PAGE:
Sweden Declares Truce in Currency War

Central bank forced to revise currency forecast again amid strong economic growth
Photographer: Jorg Greuel/Getty Images

Sweden’s central bank is calling a truce in the currency war.
As policy makers in Stockholm last week announced they would reduce the pace of their quantitative easing program in the second half of this year, they also signaled they are now willing to accept a stronger krona.

And traders took them at their word. The trade-weighted KIX index this week broke through a level that just as recently as December triggered warnings of a currency intervention.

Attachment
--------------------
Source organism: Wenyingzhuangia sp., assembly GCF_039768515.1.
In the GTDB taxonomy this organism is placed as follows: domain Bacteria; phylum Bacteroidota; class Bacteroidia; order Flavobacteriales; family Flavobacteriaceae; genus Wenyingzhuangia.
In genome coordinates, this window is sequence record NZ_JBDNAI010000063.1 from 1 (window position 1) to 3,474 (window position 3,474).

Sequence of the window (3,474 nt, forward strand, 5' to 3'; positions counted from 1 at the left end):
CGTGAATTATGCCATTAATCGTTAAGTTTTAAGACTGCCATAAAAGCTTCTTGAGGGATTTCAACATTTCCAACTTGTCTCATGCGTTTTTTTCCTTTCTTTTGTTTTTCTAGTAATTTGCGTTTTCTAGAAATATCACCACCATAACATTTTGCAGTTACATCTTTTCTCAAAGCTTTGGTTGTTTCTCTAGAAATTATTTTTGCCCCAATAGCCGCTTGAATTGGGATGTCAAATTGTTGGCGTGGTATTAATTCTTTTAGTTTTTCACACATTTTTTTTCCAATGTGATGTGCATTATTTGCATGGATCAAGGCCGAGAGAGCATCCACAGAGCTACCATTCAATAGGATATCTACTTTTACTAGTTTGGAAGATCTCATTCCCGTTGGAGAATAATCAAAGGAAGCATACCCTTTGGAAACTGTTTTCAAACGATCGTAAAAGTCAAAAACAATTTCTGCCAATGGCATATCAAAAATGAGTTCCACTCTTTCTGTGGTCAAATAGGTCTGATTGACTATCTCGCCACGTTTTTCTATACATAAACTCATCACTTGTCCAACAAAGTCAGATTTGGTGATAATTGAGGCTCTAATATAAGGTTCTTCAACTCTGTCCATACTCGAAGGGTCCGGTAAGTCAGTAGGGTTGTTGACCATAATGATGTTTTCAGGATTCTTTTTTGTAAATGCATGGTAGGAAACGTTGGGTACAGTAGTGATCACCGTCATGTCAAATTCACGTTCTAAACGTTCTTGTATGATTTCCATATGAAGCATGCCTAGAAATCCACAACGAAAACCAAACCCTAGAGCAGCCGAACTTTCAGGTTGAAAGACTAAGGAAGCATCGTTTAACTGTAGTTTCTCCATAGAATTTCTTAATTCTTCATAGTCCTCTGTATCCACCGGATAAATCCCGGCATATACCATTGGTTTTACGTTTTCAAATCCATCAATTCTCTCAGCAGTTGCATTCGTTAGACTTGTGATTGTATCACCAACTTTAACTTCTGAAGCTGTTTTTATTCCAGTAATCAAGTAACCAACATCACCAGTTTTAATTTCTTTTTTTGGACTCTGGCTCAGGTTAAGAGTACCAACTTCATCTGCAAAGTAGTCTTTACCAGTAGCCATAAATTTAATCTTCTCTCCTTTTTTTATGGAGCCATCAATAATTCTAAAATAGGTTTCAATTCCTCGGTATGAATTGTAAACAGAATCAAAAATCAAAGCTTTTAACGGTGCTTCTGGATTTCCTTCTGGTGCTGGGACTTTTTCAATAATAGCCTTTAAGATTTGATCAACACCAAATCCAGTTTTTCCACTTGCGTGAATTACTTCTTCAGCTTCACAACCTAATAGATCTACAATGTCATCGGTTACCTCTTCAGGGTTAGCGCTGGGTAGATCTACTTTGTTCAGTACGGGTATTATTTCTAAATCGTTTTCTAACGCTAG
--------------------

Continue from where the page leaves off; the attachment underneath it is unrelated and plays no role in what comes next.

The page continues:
According to Martin Enlund, an analyst at Nordea, the central bank may now be prepared to allow the KIX to strengthen to about 105.5, or about 2.6 percent from the current level, before taking action. 

The more relaxed attitude comes as the Swedish economy is booming -- helping policy makers in their battle to spark inflation -- and goes hand in hand with a reduced pace of bond buying after June.   

Enlund says the Riksbank is experimenting with "mini-tapering" and that currency interventions now look "very distant". Should the krona strengthen too much, the bank’s first step would probably be to increase bond purchases again, he says.

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